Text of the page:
According to an Oxfam India survey of PPE distribution, conducted last September, 75% of ASHAs received masks, 62% received gloves and only 23% received full bodysuits. All these items, as well as face shields, head caps and sanitiser, were supposed to be provided by the Ministry of Health and Family Welfare.

"We weren't provided with personal protective equipment (PPE) kits by the government, and even sanitisers were in short supply. ASHA workers are called volunteers, but villagers often depend on us for all their healthcare needs," said Aruna Sarkar, an ASHA worker with a focus on maternity care, based in Raipur village in West Bengal.

Poor pay for too much work

ASHA workers do not have permanent status and receive few or no benefits (such as pensions or holiday pay). The state government pays them a paltry sum of Rs 1,000-4,000 (roughly £10-39) per month, plus “incentives” for specific health outcomes – for example, Rs 100 (£1) for every immunisation jab and COVID-19 vaccination. But ASHA workers say they are treated as volunteers and paid less than the minimum wage.

Sometimes ASHA workers have to pawn their jewellery to have food in their home

Because ASHAs are paid on an incentive basis, their incomes fluctuate from month to month. ‌Although their basic monthly salaries are paid on time, ASHA workers often won’t see any money from the incentives for months on end.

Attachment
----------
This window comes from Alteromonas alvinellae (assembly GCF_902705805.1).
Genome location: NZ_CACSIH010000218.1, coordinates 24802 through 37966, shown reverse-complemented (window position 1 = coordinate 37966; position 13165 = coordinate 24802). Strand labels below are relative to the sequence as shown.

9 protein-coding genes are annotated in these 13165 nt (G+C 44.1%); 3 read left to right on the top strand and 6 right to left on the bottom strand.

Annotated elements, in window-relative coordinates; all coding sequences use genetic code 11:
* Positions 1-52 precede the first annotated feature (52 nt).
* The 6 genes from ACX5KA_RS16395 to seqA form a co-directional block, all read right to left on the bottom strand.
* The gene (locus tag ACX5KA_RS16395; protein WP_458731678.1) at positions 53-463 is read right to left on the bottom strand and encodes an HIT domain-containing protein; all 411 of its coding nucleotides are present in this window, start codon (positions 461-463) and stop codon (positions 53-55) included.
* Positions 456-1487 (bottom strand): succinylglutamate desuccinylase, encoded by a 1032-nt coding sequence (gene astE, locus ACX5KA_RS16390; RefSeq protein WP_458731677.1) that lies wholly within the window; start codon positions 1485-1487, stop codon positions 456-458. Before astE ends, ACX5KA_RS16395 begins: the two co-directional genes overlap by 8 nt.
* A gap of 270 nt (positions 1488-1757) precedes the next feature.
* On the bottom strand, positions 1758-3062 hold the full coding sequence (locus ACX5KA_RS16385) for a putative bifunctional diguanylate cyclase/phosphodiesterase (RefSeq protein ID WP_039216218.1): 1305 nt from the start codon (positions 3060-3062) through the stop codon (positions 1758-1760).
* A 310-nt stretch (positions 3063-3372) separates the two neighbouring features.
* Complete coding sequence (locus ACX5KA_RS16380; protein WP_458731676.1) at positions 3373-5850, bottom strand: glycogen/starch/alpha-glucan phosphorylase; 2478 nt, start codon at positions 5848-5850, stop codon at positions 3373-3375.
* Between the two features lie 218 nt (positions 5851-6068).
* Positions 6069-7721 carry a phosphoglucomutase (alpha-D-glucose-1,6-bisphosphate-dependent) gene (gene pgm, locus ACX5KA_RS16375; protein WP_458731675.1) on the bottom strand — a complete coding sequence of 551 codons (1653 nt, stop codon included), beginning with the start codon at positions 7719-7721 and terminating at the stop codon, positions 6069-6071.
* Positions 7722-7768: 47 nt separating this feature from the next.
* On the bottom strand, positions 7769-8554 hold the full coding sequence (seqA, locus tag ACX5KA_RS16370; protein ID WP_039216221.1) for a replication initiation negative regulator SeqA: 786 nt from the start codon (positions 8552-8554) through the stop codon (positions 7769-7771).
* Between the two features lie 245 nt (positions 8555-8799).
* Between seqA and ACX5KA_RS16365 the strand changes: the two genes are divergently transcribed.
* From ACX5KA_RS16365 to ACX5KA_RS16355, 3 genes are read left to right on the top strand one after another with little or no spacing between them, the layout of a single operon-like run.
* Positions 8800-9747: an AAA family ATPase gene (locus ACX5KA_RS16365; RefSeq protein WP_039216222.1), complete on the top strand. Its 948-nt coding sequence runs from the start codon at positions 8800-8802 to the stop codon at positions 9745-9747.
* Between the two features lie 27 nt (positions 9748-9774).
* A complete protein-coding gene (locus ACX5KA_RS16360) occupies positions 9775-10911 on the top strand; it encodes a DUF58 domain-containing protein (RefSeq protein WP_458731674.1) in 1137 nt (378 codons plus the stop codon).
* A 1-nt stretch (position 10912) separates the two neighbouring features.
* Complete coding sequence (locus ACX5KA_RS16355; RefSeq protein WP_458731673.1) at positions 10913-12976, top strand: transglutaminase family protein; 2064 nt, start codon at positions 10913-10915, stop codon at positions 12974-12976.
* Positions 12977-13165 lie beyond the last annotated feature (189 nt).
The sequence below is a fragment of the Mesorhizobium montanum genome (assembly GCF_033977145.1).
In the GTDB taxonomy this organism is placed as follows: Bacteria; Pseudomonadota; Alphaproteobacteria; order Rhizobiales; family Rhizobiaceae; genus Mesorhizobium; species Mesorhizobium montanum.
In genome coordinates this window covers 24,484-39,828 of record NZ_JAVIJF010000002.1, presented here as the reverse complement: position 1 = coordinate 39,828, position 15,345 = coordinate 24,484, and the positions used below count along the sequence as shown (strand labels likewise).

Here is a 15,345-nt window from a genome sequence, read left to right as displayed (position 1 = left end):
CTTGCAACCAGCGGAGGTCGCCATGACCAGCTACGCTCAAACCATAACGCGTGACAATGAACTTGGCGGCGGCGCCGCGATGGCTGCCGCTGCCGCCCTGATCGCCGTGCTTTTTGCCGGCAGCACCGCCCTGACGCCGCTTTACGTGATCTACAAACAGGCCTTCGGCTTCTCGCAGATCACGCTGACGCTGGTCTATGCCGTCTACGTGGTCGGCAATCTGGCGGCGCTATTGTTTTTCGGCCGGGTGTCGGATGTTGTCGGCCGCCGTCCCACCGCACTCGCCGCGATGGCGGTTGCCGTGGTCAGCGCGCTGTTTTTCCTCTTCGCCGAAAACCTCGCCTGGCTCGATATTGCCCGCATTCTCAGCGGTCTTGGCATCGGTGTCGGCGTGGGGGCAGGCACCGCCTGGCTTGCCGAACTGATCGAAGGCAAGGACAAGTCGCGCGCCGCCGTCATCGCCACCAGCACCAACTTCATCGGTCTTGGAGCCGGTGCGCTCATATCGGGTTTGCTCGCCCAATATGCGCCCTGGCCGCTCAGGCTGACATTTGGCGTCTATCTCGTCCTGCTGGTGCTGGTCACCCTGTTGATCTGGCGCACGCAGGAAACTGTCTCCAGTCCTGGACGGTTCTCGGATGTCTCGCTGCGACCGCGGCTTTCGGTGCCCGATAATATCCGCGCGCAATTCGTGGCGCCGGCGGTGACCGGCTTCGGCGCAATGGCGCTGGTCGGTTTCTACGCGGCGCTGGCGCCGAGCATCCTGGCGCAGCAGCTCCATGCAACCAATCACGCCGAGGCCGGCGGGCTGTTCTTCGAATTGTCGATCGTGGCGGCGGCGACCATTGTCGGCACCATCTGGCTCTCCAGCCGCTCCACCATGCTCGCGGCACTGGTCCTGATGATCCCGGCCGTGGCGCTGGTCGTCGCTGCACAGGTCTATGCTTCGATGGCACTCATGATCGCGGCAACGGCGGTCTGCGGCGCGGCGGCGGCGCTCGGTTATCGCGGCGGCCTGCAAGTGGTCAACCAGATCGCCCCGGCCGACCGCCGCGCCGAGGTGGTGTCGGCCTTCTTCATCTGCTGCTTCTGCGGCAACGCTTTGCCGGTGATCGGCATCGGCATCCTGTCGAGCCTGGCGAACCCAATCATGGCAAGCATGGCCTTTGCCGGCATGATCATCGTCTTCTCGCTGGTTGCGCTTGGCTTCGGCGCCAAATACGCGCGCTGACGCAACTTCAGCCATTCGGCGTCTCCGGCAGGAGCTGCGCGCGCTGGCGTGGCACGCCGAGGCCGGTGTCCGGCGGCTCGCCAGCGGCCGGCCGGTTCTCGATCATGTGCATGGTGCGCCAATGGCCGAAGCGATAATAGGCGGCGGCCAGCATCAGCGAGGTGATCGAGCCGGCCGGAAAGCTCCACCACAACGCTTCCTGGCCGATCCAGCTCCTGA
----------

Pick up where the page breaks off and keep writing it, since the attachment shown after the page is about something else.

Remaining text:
"We don't receive any incentive money or sometimes we receive six months of incentive money at once. Many ASHA workers depend on this extra income for running their household. Sometimes they even have to pawn their jewellery to have food in their home," says Aruna.

Each ASHA worker serves up to 1,500 people. Many rural communities, which often include Indigenous Indian peoples such as the Adivasis, often have no access to medical facilities apart from the ASHA.

"Most of the people in my village love and respect us. They often say that they will do whatever ASHA didi [auntie] tells them to do, because they trust us to that extent. We get more respect than the doctors who work in our village," says Aruna.

In theory, ASHA workers are supposed to work only three to four hours a day, not including the time spent on travelling. But, as Aruna explains, they don’t have regular hours and when they are summoned to work, they have to drop everything and go, day or night, because it could be a medical emergency.